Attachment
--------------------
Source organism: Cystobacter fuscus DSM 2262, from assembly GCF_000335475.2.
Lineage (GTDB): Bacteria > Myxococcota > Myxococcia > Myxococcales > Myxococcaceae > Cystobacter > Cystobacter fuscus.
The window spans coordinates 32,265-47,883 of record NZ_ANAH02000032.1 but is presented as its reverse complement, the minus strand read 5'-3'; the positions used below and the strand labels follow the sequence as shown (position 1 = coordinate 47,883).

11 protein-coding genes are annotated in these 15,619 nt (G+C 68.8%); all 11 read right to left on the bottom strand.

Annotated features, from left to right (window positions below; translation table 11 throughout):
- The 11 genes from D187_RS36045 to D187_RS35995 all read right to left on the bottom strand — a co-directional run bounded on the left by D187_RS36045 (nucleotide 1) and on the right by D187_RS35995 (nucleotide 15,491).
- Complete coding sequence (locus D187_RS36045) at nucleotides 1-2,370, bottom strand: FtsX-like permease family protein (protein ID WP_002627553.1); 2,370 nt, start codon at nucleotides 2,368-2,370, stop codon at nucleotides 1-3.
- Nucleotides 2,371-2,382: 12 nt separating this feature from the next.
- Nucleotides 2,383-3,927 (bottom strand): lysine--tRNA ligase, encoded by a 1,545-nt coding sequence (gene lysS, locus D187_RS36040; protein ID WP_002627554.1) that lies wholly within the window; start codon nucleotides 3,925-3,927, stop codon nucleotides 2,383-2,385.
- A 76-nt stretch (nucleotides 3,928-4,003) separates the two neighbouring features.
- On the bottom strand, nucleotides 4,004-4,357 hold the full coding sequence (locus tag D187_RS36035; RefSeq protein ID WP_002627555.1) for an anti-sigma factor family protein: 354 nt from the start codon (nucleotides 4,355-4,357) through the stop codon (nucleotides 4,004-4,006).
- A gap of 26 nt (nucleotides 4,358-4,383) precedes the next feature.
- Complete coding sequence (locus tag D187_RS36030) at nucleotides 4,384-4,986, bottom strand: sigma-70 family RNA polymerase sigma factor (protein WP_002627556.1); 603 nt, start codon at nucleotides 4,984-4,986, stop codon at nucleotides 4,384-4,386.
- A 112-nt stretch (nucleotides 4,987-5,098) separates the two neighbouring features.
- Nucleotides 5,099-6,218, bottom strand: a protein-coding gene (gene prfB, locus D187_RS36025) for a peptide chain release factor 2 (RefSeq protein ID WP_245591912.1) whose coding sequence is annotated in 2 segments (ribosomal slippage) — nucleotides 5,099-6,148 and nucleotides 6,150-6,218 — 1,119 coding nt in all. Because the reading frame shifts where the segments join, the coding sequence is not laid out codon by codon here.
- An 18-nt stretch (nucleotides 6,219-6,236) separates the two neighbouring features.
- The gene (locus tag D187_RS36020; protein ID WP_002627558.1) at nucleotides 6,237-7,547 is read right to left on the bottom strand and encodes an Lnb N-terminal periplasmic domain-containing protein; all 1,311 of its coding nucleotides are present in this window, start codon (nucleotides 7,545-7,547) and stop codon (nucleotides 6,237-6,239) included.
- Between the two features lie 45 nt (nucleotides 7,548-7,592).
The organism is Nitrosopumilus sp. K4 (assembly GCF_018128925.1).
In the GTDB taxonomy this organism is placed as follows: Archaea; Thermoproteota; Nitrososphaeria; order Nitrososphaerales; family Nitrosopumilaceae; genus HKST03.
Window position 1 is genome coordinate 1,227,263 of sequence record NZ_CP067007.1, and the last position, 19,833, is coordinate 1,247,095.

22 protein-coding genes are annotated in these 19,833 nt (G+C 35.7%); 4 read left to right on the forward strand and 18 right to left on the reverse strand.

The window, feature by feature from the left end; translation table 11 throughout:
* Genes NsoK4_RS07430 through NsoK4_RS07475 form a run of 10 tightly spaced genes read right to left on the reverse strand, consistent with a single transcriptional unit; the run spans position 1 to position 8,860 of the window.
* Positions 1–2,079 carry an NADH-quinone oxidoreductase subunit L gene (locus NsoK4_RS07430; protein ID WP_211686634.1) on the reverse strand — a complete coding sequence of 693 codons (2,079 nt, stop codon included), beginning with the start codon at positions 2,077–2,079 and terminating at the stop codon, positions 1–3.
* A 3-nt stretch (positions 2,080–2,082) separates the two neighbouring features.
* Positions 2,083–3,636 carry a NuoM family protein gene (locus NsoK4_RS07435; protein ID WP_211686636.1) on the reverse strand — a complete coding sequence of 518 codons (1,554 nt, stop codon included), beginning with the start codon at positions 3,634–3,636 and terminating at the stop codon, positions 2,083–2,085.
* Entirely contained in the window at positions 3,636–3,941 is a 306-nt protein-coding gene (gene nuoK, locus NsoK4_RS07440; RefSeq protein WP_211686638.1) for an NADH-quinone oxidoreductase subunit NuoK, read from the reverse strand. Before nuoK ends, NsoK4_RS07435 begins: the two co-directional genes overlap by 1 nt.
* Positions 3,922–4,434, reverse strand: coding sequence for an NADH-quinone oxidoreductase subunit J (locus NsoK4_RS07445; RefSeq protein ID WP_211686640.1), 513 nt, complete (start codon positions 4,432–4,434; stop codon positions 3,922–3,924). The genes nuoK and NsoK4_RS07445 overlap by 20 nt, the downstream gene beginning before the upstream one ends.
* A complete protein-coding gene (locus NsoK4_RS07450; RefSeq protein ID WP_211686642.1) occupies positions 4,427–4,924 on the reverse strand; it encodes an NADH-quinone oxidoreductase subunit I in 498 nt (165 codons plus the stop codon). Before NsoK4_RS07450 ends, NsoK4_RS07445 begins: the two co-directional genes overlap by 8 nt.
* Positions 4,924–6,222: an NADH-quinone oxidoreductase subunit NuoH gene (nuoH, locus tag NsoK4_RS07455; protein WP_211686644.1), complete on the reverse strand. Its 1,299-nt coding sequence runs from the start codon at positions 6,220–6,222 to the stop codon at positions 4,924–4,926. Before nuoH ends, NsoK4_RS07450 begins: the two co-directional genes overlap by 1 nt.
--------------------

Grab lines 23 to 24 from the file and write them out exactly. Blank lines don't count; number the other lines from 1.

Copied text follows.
The window, feature by feature from the left end; translation table 11 throughout:
* Genes NsoK4_RS07430 through NsoK4_RS07475 form a run of 10 tightly spaced genes read right to left on the reverse strand, consistent with a single transcriptional unit; the run spans position 1 to position 8,860 of the window.